Manifesto in Autopilot

All my life has been autopilot. The sky zippered. Flowers ritually sutured to the earth. When I dream I dream in autopilot, of waterbeds on fire―no less than thirty dolphins trapped inside, wriggling pink autopilot fins. When I masturbate I do so autopilot into a sock, until my flaccid whip secretes autopilot desire. Even now, I am writing this manifesto in autopilot, when all language is autopilot language and YouTube so full of autopilot auto-tuned kittens. Peer through a telescope, tell me what you see: Outer space full of cul-de-sacs and the astronauts floating in perpetual repose! This orange I peel proclaims itself full of juice, but my mouth is so beleaguered by the very idea of watered-down that it doesn’t even notice the juice. Only the rind. In a local church the preacher preaches autopilot, each sermon as stale as the body-of-Christ crackers the congregation inhales like Chex Mix, praying robotic prayers. Every hallelujah an aimless hallelujah. Only Jesus isn’t autopilot Jesus. Jesus has a jetpack, steers solo manual-only through heaven dropping pamphlets on the lukewarm halos of autopilot angels. I fumble through the pages of a falling-apart book in autopilot. *Life with a capital L is only man alive. Even a cabbage in the rain is cabbage alive. All things that are alive are amazing. And all things that are dead are subsidiary to the living. Better a live dog than a dead lion. But better a live lion than a live dog. C’est la vie! For the life of me I don’t understand what DH is talking about. Cabbage alive? Fuck cabbage, man. All my cabbage is autopilot cabbage. The manifold body eats, drinks, weeps, shits, sobs; the manifold spirit yawns, sobs, shrugs, shrinks, aches, all in Technicolor A_T_P_L_T. Go outside. When was the last time you spontaneously smashed a phone booth? Climbed a tree? Put your head through an aquarium? Tossed your shoes in the river? Collided with a stranger? Threw a brick? Got rained on? Earned a callus? Appropriated chaos? Grew dank terrariums of panic within your chest? Flaunted fresh scars? Measured the circumference of ecstasy by the glistening torque of a tongue? Lived all that shit you write? Where there is life there is death, but where there is death there is life. The sidewalk has no urgent memory of your existence, no imprint of your name, nor does the mountain the sea or the sky―bleed to remind them, to remind yourself you were once un-autopilot alive: Rain Cabbage Alive. I am un-writing this manifesto now. Un-carving my name from your lips. Un-begging you to un-read me. Un-burning the page. Un-smashing the computer. Un-masturbating into this sock. Un-leaving you to it to unzip the sky or un-die un-trying.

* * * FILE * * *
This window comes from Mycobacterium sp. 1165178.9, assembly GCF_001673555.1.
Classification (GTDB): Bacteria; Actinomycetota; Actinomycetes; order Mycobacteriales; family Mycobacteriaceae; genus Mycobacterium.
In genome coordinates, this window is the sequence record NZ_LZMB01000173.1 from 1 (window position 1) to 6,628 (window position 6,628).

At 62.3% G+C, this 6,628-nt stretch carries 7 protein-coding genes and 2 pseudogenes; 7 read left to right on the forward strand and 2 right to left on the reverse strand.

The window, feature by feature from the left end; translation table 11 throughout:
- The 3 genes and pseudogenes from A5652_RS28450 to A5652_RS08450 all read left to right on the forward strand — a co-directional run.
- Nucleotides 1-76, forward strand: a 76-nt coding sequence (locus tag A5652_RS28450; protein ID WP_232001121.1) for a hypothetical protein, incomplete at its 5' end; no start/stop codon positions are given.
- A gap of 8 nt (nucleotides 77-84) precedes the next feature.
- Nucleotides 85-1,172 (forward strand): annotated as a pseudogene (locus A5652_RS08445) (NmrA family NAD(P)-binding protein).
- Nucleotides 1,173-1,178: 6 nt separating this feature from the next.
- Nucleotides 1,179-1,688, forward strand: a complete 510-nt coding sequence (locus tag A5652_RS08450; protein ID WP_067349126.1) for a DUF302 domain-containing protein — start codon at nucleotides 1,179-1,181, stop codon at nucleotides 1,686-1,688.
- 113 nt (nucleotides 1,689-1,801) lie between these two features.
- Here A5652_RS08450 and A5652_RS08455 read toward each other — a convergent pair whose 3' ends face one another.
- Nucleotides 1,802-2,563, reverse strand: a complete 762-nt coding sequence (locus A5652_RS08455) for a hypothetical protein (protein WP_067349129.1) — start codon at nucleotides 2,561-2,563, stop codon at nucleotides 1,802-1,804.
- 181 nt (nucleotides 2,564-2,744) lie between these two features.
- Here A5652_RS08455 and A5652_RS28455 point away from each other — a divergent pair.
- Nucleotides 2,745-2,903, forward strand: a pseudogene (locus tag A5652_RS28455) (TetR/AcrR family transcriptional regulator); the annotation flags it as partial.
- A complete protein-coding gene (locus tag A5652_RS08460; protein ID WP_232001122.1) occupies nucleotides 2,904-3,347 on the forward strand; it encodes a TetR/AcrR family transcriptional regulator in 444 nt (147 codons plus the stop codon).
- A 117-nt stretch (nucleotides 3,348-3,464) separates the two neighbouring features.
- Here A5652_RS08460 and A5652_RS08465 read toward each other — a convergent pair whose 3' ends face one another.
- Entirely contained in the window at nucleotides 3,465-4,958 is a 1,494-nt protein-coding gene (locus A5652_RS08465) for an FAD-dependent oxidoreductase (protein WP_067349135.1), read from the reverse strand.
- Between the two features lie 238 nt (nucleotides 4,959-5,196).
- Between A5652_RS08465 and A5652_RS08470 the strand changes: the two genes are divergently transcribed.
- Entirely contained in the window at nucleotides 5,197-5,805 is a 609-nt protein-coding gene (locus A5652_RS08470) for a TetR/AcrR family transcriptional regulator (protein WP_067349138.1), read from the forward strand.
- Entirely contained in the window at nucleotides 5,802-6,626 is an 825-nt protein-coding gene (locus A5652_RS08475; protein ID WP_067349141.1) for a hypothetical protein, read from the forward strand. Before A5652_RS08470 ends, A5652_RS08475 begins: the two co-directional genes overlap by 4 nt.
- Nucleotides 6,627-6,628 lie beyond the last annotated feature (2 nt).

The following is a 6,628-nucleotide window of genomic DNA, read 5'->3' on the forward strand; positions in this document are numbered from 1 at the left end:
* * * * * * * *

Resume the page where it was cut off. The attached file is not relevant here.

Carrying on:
*Excerpt from Why the Novel Matters by DH Lawrence


Matthew Burnside

Matthew’s words have appeared or are forthcoming in Gargoyle, Kill Author, PANK, Pear Noir! and NAP, among others. Come nightfall, he’ll steal his girlfriend’s satin jacket and cruise around town pretending he is trapped inside the movie Drive.

Joe Callahan

2 Replies to “Manifesto in Autopilot”

  1. Although I don’t normally like angry young man angst, this piece has a great voice. I can see this author creating beautiful works as his voice becomes more and more sophisticated.

    For discussion’s sake, I see this as an example of traditional non-fiction that can be a perfect first layer draft for experimental fiction. By way of inspiration, I imagine creating a similar piece with the addition of matching style with content. For instance, the poetry technique of common meter would add depth and sophistication, making it an example of experimental non-fiction in a way that would bring new readers into the genre.

    1. I would disagree on calling this traditional non-fiction, as I think traditional non-fiction gives the reader more to anchor too, more of a sense of where they are in space. But, I agree that this is heading in the experimental direction. It is somewhere between the two, maybe. This writer definitely has a strong voice and leaves a lot of room for the reader to participate and imagine.

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